During the operation, a saccular aneurysm with a bleb in the right MCA bifurcation, which was found out in CT angiography, was also observed. After clipping, a thrombectomy of the left MCA was considered, but ultimately was not performed. It was concluded that it was too risky because of the large ischemic area and the presence of SAH. The next morning, brain swelling in the infarcted hemisphere was observed on a follow-up CT scan and decompressive hemicraniectomy was performed 12 hours after the aneurysmal clipping. Targeted temperature management (33°C) was applied for four days due to intracranial hypertension and brain swelling despite hemicraniectomy.
Despite the administration of nimodipine to prevent delayed cerebral infarction, a right MCA territory infarction was detected on a follow-up CT, five days after SAH. However, there were no definitive vasospasms on the conventional angiography (Fig. 3). On discharge five weeks after initial presentation, the patient was alert but had global aphasia and quadriplegia (modified Rankin score 5). His neurological status remained unchanged one year after being discharged.


The patient developed SAH in the right cerebral hemisphere―the contralateral side of the infarction―after administration of rtPA. A CT angiography revealed a saccular aneurysm with a bleb in the right MCA bifurcation. Thus, we believe that the unruptured aneurysm ruptured soon after the infusion of rtPA.
To the best of our knowledge, this is the first report to describe a rupture of an aneurysm in the non-infarcted hemisphere soon after an intravenous infusion of rtPA. There have been only three case reports describing aneurysmal SAH that developed after the infusion of rtPA. In the first reported case [8], the patient experienced a thunderclap headache three days before there was a presentation with ischemic stroke. Thus, the patient may have experienced a previous hemorrhage and the re-bleeding was precipitated by rtPA. The second case described a patient with a dissecting aneurysm [9], which did not suggest that an incidental aneurysm ruptured following the infusion of rtPA. In the third case, a previously concealed thrombosed saccular aneurysm was revealed after recanalization [10]. These reports, however, did not convincingly demonstrate that rtPA was the culprit for the ruptured incidental aneurysms. The current case suggests that the infusion of rtPA resulted in the rupture of an intracranial aneurysm in a patient with an acute ischemic stroke.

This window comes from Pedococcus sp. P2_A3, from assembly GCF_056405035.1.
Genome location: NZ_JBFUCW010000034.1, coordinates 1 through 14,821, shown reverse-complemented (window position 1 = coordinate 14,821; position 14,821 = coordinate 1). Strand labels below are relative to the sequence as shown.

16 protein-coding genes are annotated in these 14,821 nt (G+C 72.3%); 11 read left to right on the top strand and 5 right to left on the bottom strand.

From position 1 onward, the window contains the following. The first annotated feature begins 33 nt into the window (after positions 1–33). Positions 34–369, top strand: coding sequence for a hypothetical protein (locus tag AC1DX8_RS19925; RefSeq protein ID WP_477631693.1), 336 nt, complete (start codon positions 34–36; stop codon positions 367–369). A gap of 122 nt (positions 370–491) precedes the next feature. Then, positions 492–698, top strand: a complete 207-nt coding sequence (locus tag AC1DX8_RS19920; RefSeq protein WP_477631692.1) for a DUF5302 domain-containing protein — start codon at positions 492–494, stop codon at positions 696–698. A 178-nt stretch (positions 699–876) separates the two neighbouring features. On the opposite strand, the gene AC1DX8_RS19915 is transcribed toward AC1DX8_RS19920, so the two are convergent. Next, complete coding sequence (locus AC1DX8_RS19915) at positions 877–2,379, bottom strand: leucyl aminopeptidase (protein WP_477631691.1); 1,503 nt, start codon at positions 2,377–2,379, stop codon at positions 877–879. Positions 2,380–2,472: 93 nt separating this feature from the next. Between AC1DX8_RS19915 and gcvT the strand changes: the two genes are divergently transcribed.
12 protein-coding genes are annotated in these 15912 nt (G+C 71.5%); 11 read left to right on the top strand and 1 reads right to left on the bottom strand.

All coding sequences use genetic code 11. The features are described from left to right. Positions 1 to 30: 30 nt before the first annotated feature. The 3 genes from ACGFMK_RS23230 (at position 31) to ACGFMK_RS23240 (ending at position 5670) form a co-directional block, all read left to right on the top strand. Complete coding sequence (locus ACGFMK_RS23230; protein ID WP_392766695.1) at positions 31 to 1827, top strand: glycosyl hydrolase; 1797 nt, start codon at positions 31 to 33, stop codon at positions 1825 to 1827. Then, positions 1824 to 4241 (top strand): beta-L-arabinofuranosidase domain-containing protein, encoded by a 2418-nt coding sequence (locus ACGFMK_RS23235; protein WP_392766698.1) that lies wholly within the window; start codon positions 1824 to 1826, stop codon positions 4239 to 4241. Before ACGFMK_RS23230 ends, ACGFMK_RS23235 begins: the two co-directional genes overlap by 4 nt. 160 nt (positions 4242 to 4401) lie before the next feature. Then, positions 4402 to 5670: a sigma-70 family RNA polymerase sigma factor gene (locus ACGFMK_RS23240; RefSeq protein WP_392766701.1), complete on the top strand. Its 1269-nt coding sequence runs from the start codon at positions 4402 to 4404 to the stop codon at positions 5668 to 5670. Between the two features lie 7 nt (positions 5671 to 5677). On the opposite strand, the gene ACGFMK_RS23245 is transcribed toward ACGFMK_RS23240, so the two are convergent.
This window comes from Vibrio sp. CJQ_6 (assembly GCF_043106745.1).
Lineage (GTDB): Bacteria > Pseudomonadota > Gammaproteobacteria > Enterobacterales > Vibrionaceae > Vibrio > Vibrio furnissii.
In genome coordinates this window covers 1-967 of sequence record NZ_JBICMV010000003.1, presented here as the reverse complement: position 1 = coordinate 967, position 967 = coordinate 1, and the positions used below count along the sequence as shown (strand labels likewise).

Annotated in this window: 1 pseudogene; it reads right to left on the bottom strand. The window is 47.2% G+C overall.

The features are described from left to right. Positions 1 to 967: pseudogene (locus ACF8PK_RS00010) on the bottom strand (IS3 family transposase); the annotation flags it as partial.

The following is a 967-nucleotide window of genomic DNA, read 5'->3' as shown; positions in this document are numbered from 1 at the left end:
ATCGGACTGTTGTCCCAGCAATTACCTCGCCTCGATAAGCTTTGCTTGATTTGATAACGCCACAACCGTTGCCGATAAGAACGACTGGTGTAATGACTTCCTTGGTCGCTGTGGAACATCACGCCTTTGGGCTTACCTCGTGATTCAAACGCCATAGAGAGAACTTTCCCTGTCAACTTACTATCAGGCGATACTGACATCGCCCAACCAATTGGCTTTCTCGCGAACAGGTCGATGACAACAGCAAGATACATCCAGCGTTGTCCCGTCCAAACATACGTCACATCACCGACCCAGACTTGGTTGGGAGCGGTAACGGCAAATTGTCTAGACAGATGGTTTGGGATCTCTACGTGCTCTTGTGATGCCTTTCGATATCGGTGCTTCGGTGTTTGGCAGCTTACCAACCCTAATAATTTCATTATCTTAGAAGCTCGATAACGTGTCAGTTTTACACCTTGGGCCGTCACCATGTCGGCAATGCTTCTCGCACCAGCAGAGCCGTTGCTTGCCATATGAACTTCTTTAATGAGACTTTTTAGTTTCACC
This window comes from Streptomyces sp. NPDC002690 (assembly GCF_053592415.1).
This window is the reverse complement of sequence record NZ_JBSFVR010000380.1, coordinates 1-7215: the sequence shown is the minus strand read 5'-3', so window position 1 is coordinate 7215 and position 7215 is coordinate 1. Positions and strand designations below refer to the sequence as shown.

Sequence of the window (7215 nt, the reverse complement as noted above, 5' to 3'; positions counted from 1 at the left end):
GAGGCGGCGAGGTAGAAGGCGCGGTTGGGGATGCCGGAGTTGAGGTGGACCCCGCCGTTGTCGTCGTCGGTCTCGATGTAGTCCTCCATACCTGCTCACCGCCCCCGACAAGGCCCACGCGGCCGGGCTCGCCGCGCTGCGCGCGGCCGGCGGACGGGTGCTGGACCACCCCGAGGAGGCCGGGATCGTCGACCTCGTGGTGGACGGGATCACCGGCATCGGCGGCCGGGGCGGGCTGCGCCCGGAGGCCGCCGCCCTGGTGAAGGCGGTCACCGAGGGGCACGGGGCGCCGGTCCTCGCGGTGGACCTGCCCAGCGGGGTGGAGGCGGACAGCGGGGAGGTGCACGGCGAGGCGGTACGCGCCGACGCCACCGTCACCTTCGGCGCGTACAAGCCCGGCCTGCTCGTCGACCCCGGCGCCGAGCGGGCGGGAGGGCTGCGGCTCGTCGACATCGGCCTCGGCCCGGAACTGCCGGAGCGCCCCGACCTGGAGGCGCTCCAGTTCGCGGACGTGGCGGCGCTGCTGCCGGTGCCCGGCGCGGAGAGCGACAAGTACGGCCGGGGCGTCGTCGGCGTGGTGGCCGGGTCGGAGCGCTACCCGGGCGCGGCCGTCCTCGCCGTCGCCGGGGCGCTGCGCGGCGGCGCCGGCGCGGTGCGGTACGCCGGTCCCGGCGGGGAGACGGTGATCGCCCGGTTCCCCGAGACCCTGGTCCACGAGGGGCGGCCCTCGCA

Several pathophysiological mechanisms may explain the rupture of intracranial aneurysm, after the administration of rtPA. A previous study reported that rtPA can increase turbulence inside an unruptured aneurysm by rapidly dissolving a previous thrombus located at aneurysmal sac. Increased turbulence inside an unruptured aneurysm has been suggested as a possible cause of rupture [12]. Hemorrhagic transformation in the infarcted brain tissue after a rtPA infusion may be related to dysregulated extracellular proteolysis within the neurovascular matrix. In addition, a rtPA infusion can also induce alterations of vascular permeability through the disruption of the integrity of the vascular basal lamina [13].
In conclusion, the current study demonstrates that an incidental intracranial aneurysm may rupture after an intravenous infusion of rtPA in patients who experience acute ischemic stroke. Although recent studies have demonstrated no increase in the risk for rtPA-related intracranial hemorrhage in acute ischemic stroke patients harboring intracranial aneurysm, we suggest that rupture-prone aneurysms, in terms of size and shape, would be considered as a relative contraindication to rtPA. Future studies are needed to investigate whether rtPA is beneficial or harmful in patients who have both acute ischemic stroke and intracranial aneurysms.

Figure 1.
A brain computed tomography, performed before infusion of recombinant tissue plasminogen activator, shows no intracranial hemorrhage (A). Diffusion-weighted imaging shows acute infarction in the left middle cerebral artery territory (B).
Figure 2.
A brain computed tomography (CT) shows subarachnoid hemorrhage predominant in the right cerebral hemisphere (A, B). CT angiography (C) and conventional angiography (D) reveal a saccular aneurysm with a bleb in the right middle cerebral artery and occlusion of the left middle cerebral artery (black arrows indicate subarachnoid hemorrhage; white arrows, a ruptured aneurysm).
Figure 3.
Conventional angiography 7 days after aneurysmal clipping reveals no right middle cerebral artery occlusion or vasospasm.